Psalm 3

Psalm 3

Save Me, O My God

A Psalm of David, when he fled from Absalom his son.

  O LORD, how many are my foes!
    Many are rising against me;
  many are saying of my soul,
    “There is no salvation for him in God.” Selah
  But you, O LORD, are a shield about me,
    my glory, and the lifter of my head.
  I cried aloud to the LORD,
    and he answered me from his holy hill. Selah
  I lay down and slept;
    I woke again, for the LORD sustained me.
  I will not be afraid of many thousands of people
    who have set themselves against me all around.
  Arise, O LORD!
    Save me, O my God!
  For you strike all my enemies on the cheek;
    you break the teeth of the wicked.
  Salvation belongs to the LORD;
    your blessing be on your people! Selah


Psalm 3 Commentary

by Brad Boyles

When studying the Psalms, you can generally classify them into three different categories of petition, thanksgiving, and praise. This approach to the Psalms is validated in 1 Chronicles.

Then he appointed some of the Levites as ministers before the ark of the LORD, to invoke, to thank, and to praise the LORD, the God of Israel.

1 Chronicles 16:4 ESV

Psalm 3 is definitely a petition psalm. It could be subcategorized as a lament. The author is under persecution and in need of God’s help.

The superscription of Psalm 3 reads, “A Psalm of David, when he fled from Absalom his son.” Some methods used to study the Psalms (such as historical criticism) mistakenly discarded these superscriptions in favor of philosophy and the evolution of Israel’s religion. Scholars who applied this flawed method attributed the Psalm “to a leader caught in the partisan battles and struggles of that time.” No major scholar accepts that interpretation today.

It is interesting to consider how this flawed approach changes the context and theology of the author. If the psalm is dealing with a leader caught in the partisan battles and struggles of the time, that has a different feel than King David fleeing his son Absalom. The story of David fleeing Absalom is a story we can read about in Scripture, so it breathes new life into the context of this psalm. This psalm is probably referring to the event record in 2 Samuel 15 where God uses Hushai to bring deliverance to David.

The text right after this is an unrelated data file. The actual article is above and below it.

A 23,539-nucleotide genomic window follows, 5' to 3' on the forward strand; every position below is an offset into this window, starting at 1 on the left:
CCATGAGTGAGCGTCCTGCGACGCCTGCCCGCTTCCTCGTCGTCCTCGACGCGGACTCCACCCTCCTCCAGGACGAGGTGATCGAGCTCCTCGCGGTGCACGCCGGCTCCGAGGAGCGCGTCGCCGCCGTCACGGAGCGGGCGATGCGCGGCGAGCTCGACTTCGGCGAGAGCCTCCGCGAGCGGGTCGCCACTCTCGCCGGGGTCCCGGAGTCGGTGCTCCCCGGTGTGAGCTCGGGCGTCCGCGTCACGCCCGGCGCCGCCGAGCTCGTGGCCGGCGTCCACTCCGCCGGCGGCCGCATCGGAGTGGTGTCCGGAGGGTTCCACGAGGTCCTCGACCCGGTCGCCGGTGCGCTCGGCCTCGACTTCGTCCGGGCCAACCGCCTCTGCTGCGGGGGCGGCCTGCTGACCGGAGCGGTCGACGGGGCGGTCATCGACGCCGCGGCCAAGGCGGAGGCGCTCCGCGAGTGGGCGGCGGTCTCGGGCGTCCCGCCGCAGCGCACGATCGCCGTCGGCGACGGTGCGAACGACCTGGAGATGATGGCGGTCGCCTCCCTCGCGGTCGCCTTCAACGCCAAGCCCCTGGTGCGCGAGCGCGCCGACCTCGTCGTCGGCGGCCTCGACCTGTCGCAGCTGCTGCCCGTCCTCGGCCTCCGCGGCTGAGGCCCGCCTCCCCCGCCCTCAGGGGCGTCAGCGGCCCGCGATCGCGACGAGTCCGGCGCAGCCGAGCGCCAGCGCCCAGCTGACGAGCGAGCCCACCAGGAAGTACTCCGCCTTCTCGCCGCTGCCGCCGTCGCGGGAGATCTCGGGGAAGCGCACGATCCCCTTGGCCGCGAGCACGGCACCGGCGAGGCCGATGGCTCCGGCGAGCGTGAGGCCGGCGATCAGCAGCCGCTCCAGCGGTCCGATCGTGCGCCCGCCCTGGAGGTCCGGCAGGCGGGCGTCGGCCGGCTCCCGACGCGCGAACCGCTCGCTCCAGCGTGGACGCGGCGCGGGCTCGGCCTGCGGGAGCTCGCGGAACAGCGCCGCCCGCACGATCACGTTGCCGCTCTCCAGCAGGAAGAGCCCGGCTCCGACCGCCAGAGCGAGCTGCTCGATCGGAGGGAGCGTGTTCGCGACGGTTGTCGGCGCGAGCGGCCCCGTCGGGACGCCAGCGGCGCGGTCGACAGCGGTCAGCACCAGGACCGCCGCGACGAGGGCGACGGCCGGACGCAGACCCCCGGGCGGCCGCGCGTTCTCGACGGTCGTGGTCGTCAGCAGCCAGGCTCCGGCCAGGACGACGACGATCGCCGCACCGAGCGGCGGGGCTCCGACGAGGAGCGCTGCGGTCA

This has a great effect on my spiritual life because it now becomes personal. Psalm 3 provides a vivid picture of petitioning to God in a specific situation and then seeing the deliverance firsthand through the rest of Scripture. Rather than a general, impersonal admonition to pray, the superscriptions provide a landscape of context to the prayer, and, in this case, a result of God’s deliverance. It is amazing to consider that David most likely wrote Psalm 3 somewhere in the midst of his struggles during 2 Samuel 15 and we can read the result of deliverance that God brings him. This is so encouraging!

Practically speaking, there is much to be said about the assurance these words provide. All of us are surrounded by trouble and overwhelming thoughts. We all deal with stress, anxiety, and fear. If we’re honest, we usually fall prey to these emotions before realizing that we have a Mighty God who is faithful to deliver.

Psalm 3 is a great reminder that even a man after God’s own heart like David struggled with fear, anxiety, and relationships. He wasn’t perfect, but we see that when he was in trouble, he cried out to God with everything he had, and we can see the results play out through the rest of the Bible.

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